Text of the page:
As is evident in our Dead Island review round-up opinions on Techland's open-world zombie shooter have been mixed. The latest voice to join the discussion is the ever-controversial Edge, which has given Techland's shooter a bit of a kicking.
According to its review Dead Island bares all the hallmarks of a game concieved in 2005, pinching ideas from Left4Dead, Borderlands and Oblivion. This means "only Banoi Island itself remains Techland's own".
Edge kicks off its frenzied criticism by saying the game comes "complete with all the texture, audio and animation glitches we've come to expect" from Technland's Chrome Engine.
The review moves on to call the melee combat, the game's central conceit, "an inexact science". This means "what should be laughs of vindictive satisfaction are more often snorts of genuine surprise".
Next to bear the brunt of Edge's ire is the survival aspects of the game, which its review says is "particularly inept".
"Items respawn after a short window of time, lending infinite resources to a narrative that trades on desperate struggle. On a micro level, it leads to the absurd. Characters cry about dehydration as energy drinks lie at their feet, while tricky supply runs sit at odds with the infinite quantity of canned food in the room next door".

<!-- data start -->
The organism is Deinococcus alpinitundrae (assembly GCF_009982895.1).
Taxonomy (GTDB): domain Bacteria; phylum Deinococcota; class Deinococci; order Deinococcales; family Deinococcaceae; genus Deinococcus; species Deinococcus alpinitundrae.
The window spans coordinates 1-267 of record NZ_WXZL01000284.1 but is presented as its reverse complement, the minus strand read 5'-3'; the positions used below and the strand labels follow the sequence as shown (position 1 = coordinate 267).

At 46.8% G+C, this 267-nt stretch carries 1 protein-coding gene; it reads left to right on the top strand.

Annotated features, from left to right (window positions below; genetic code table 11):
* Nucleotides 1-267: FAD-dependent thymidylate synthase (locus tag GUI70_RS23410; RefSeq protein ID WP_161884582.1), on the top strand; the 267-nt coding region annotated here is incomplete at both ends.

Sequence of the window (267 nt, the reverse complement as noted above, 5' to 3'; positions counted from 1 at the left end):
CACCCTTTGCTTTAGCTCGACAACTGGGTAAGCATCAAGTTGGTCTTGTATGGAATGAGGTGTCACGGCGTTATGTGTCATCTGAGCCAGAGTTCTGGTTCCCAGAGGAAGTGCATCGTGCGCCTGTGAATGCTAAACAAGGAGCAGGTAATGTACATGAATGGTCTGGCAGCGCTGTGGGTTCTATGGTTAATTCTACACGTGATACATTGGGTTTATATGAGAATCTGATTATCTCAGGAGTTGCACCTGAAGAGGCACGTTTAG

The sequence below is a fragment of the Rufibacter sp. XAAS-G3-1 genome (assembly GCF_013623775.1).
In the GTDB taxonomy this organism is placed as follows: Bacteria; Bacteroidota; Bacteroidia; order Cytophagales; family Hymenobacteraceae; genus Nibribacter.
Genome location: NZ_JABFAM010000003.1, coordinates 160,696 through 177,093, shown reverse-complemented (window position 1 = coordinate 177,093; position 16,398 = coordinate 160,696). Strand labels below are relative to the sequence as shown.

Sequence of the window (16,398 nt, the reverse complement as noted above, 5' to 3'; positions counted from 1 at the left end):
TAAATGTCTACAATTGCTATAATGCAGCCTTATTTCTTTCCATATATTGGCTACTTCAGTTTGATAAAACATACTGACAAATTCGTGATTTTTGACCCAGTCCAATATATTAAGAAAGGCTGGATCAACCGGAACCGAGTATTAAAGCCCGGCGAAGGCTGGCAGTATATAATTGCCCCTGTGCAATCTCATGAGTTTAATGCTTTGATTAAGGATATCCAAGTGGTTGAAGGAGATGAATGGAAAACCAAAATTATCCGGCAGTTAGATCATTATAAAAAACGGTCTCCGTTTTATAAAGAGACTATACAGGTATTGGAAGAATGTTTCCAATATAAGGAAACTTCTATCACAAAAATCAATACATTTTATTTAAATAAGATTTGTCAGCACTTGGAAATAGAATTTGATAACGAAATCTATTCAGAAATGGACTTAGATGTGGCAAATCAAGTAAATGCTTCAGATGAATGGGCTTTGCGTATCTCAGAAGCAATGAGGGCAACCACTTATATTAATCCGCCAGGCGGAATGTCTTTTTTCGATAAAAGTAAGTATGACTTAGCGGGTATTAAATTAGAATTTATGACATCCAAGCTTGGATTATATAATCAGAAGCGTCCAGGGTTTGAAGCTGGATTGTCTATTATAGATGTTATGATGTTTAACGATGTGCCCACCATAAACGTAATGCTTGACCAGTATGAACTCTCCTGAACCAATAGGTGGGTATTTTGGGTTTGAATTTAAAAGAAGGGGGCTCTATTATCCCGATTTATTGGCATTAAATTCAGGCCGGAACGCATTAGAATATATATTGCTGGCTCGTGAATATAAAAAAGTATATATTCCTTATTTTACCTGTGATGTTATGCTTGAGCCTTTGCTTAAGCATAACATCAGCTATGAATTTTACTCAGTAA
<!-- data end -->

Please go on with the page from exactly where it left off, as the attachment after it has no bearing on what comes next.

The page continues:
It did give some credit to the game's co-op and matchmaking however: "Let two melee-trained friends take the close-quarters brunt, however, and some semblance of tactics emerges. And neat matchmaking - the game automatically invites you to join strangers with similar level and story progress - means Dead Island rarely has to be endured alone".
Overall it wasn't impressed with the game, but just to hammer home its opinion it concluded its review by saying Dead Island's "world doesn't have the charm to warrant forgiveness, and progress-halting bugs prevent it anyway.
"With regular AI freezes and vanishing items, a mistimed autosave can prove fatal. Ultimately it all invites the refashioning of another line from Romero. When there's no more room in development hell, the dead losses will walk the Earth."
Three out of ten, says Edge. What say you, readers?